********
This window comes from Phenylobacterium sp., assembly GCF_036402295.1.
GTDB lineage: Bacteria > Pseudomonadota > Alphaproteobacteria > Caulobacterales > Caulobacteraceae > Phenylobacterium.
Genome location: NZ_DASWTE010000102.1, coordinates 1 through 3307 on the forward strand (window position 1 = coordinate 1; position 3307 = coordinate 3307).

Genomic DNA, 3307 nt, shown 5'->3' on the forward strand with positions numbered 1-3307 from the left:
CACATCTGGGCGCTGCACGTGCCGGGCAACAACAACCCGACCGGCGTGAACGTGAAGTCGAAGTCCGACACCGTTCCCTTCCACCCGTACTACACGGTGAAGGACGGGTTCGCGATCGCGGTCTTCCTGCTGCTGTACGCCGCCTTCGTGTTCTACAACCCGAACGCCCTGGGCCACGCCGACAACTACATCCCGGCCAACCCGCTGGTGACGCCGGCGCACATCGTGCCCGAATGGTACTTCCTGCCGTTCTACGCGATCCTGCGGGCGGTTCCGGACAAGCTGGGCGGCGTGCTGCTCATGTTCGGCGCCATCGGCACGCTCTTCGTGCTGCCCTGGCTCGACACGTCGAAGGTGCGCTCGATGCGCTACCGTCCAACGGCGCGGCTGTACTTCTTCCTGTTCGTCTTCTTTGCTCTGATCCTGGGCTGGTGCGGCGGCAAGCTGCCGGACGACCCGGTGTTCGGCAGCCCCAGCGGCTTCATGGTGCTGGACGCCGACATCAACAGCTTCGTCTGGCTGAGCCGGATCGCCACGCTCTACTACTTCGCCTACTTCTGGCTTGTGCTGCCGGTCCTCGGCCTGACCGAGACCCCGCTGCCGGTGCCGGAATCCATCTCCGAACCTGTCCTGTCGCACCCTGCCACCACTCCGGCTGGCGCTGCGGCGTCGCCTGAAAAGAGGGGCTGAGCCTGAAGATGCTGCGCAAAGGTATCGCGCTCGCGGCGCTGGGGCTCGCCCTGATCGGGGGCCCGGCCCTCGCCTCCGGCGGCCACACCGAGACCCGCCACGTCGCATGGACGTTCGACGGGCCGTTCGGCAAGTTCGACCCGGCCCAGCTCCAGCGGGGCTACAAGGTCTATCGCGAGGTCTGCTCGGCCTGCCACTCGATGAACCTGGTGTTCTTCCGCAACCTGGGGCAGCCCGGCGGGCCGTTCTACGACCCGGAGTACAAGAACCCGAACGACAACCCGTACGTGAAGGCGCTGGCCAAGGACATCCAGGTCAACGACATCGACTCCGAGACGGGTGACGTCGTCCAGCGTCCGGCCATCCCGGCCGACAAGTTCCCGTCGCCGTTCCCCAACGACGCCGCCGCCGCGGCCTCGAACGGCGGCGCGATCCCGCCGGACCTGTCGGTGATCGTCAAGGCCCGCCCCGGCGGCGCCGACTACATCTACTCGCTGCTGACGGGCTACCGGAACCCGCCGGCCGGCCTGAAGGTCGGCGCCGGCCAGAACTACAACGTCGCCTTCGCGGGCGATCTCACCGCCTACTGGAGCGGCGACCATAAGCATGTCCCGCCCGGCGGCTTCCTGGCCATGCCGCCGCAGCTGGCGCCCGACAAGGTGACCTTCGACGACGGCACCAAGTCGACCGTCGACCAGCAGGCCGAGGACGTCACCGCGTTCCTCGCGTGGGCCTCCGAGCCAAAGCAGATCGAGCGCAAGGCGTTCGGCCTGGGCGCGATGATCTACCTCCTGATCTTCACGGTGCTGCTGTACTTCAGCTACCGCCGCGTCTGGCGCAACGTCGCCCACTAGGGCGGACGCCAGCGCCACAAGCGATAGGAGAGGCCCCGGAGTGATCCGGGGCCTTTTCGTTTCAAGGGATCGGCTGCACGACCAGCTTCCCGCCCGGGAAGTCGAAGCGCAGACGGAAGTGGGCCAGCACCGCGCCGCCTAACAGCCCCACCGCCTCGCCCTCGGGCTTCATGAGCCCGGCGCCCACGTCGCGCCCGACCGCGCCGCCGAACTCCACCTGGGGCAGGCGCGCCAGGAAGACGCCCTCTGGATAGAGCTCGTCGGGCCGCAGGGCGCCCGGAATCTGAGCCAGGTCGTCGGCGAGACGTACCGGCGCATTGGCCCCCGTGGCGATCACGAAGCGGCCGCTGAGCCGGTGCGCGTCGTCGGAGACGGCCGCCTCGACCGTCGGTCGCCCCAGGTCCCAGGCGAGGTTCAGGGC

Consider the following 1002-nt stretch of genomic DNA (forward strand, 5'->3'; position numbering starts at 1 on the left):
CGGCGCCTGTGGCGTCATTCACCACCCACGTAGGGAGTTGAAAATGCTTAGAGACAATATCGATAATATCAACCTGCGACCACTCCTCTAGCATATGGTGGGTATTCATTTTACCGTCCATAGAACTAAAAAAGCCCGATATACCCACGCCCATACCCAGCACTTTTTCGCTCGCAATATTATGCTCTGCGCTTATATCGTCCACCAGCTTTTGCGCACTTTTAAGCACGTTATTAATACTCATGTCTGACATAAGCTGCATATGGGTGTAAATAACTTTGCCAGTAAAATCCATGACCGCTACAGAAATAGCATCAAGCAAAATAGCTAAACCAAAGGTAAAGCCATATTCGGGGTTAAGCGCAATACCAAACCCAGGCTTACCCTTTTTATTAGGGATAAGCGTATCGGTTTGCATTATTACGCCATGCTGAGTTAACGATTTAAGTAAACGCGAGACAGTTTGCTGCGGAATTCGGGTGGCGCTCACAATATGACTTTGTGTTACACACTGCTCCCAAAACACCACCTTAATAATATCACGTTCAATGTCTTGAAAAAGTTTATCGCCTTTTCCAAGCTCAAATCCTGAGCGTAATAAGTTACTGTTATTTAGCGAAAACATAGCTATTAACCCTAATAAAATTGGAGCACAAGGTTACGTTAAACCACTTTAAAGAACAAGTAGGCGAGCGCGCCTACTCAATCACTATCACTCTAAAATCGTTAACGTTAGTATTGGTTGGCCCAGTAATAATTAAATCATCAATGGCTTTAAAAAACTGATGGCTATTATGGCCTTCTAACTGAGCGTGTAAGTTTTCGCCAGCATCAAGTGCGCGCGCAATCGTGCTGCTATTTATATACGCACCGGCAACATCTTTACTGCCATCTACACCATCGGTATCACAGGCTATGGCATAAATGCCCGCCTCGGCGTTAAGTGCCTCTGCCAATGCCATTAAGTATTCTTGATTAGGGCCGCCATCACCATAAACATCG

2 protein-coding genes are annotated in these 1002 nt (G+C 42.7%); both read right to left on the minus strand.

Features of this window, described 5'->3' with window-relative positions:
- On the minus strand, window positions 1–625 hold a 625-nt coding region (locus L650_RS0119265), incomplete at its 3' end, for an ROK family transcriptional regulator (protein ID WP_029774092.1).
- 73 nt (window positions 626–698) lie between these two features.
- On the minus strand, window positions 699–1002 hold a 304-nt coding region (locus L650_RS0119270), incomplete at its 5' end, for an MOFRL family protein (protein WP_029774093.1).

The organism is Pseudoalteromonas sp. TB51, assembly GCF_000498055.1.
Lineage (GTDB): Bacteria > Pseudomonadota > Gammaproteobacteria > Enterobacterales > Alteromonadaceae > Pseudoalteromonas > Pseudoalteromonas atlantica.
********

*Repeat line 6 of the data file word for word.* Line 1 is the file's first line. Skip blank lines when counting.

Consider the following 1002-nt stretch of genomic DNA (forward strand, 5'->3'; position numbering starts at 1 on the left):